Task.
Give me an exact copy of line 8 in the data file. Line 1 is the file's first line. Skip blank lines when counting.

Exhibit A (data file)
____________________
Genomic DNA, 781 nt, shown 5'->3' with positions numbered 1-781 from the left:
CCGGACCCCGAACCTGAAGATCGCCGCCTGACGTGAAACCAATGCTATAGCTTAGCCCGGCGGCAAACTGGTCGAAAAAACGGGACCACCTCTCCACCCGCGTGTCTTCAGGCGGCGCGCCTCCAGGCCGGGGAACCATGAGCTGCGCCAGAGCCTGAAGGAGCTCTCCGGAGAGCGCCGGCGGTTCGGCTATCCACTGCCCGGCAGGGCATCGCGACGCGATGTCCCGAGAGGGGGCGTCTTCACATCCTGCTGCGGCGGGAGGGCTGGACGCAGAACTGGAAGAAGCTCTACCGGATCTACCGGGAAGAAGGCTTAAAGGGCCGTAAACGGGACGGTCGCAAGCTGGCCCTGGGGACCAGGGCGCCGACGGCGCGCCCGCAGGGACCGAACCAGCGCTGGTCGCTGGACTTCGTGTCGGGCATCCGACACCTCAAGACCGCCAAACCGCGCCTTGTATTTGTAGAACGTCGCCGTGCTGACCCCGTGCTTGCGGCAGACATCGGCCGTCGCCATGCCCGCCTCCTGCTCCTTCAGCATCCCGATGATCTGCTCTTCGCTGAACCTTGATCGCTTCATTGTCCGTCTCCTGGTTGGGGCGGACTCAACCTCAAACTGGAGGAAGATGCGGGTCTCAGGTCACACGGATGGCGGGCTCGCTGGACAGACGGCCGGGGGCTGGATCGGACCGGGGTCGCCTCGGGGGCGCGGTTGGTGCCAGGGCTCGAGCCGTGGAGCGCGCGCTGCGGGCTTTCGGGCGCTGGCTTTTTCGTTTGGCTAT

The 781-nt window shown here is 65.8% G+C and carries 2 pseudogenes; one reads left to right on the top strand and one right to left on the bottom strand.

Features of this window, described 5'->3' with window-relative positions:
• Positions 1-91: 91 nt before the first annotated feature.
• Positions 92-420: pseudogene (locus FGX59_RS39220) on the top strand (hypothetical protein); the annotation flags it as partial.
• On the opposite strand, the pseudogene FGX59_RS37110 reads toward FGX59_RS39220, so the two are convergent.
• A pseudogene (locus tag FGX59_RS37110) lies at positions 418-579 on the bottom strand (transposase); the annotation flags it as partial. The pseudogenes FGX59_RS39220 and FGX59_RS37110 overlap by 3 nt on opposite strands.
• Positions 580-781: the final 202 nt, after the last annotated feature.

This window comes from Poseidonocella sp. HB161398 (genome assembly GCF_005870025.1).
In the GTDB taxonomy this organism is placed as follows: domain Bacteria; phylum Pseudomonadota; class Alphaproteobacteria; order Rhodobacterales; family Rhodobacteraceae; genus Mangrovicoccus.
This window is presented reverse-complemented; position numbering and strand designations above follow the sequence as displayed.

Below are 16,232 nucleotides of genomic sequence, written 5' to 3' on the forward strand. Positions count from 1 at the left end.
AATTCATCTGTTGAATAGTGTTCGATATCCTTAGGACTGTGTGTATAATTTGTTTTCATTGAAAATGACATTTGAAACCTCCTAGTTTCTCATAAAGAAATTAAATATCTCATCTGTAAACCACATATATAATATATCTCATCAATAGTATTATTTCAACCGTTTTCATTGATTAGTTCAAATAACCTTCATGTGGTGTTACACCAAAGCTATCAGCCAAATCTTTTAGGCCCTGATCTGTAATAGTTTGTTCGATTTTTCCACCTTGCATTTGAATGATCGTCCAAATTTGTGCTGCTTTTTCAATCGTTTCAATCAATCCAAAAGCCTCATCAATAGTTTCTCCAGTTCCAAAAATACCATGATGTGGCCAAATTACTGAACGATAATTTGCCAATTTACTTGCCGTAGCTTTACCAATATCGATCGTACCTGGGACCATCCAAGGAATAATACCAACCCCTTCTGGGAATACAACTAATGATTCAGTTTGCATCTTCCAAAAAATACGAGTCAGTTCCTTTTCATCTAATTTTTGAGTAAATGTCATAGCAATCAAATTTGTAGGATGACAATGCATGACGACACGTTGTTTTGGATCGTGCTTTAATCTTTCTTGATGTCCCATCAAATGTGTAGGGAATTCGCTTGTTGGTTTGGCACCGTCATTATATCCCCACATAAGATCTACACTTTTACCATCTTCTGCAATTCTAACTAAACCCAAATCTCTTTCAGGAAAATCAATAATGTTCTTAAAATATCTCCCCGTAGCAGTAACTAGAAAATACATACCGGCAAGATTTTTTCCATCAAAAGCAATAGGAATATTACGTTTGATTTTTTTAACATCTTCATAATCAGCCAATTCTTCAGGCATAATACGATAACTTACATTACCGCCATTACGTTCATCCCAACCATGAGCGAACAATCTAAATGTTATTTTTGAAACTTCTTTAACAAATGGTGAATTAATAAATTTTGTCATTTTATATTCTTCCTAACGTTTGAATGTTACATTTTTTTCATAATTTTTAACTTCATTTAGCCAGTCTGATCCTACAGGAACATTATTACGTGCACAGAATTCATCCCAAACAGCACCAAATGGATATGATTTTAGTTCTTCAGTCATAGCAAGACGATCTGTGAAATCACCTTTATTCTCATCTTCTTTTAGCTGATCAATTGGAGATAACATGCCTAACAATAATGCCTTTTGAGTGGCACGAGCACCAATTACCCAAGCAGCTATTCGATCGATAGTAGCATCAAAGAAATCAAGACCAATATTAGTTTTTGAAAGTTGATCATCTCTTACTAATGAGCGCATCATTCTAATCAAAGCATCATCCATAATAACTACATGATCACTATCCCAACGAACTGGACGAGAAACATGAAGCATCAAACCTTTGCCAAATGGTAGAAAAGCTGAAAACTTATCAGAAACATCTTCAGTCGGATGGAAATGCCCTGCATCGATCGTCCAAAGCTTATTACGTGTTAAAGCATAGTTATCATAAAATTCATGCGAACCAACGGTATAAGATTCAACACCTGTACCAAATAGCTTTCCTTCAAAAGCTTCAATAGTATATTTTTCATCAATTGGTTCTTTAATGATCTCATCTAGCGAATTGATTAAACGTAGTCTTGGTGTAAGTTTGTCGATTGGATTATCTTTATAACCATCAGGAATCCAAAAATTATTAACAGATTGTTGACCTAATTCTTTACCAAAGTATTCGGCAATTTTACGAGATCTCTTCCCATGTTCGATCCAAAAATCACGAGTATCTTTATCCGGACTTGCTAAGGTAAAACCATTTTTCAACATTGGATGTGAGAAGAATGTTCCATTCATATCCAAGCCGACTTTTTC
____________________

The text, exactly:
• A pseudogene (locus tag FGX59_RS37110) lies at positions 418-579 on the bottom strand (transposase); the annotation flags it as partial. The pseudogenes FGX59_RS39220 and FGX59_RS37110 overlap by 3 nt on opposite strands.